Communications for development

G. Smith (CIAT)

Toolkit sparks crucial conversations on agroforestry and climate change

Southeast Asia

Development workers, agricultural organizations and government policy makers often give smallholders information rather than listening to what they have to say. Top-down, one-way communication means that information on how climate change affects farmers is sketchy. Without a clear understanding of what farmers think about climate change, farmers and local governments cannot work together to adapt to climate change.

CCAFS scientists at the World Agroforestry Centre (ICRAF) have developed a Talking Toolkit to help people who work with smallholder farmers in Vietnam and the Philippines collect reliable information on trees and agroforestry. In general, development workers know little about how agroforestry could help smallholders adapt to climate change. The toolkit, developed with support from CCAFS and the CGIAR Research Program on Forests, Trees, and Agroforestry, is freely available online. The questionnaires in the toolkit give examples of questions about climatic hazards that practitioners can use to draw out information from smallholders. The toolkit fills a huge demand for a practical tool to assess what smallholders know about climate change and, particularly, to assess how climate change affects their farming.

“I find the toolkit very useful, close to the reality and essential for researchers. Now I’m more confident in exploring and learn from farmers.” Student, workshop at Hanoi University of Agriculture, May 2014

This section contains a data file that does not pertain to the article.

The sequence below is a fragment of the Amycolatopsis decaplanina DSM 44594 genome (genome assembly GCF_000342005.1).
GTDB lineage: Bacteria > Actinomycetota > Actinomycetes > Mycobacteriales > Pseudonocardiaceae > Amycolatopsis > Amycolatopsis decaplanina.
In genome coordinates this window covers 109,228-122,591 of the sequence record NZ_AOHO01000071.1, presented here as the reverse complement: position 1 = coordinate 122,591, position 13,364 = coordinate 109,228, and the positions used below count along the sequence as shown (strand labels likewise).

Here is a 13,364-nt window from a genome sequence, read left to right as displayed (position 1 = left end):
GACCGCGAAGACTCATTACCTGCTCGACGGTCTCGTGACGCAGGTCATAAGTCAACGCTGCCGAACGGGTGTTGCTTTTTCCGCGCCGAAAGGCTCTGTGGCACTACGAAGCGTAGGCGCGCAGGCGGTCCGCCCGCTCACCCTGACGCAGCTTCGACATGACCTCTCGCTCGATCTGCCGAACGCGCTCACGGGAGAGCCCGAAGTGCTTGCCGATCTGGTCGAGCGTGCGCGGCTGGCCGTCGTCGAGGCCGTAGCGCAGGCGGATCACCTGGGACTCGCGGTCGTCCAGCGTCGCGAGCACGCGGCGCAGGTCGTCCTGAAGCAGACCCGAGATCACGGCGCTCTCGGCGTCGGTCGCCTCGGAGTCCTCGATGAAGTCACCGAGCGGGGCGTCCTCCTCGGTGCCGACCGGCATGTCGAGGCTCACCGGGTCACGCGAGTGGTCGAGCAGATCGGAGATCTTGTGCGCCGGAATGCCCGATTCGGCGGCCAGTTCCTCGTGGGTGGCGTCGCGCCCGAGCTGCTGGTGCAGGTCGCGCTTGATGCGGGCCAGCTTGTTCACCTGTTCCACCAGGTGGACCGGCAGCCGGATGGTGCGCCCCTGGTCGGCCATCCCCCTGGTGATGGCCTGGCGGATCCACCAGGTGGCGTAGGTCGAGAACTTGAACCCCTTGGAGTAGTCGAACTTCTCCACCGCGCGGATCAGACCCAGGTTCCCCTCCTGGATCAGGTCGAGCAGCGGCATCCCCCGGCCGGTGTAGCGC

The toolkit has been been designed to initiate clear communication about climate change and the ways to adapt to a changing environment

The toolkit has been been designed to initiate clear communication about climate change and the ways to adapt to a changing environment. G. Smith (CIAT)

By November 2014, views and downloads of the toolkit topped 5000, with users including research institutes, universities and development non-governmental organizations (NGOs). In Vietnam, researchers trained 71 university lecturers and 22 students to use the toolkit when talking with farmers. The information gleaned is likely to make a big difference to how local governments and smallholders work together to develop resilient agroforestry as a way to adapt to climate change in Vietnam. People who work with smallholders can also adapt the toolkit for use in other regions and in other farming systems. All they have to do is to change the examples of climatic hazards. The toolkit is a much-needed breakthrough in two-way conversations on adapting to climate change.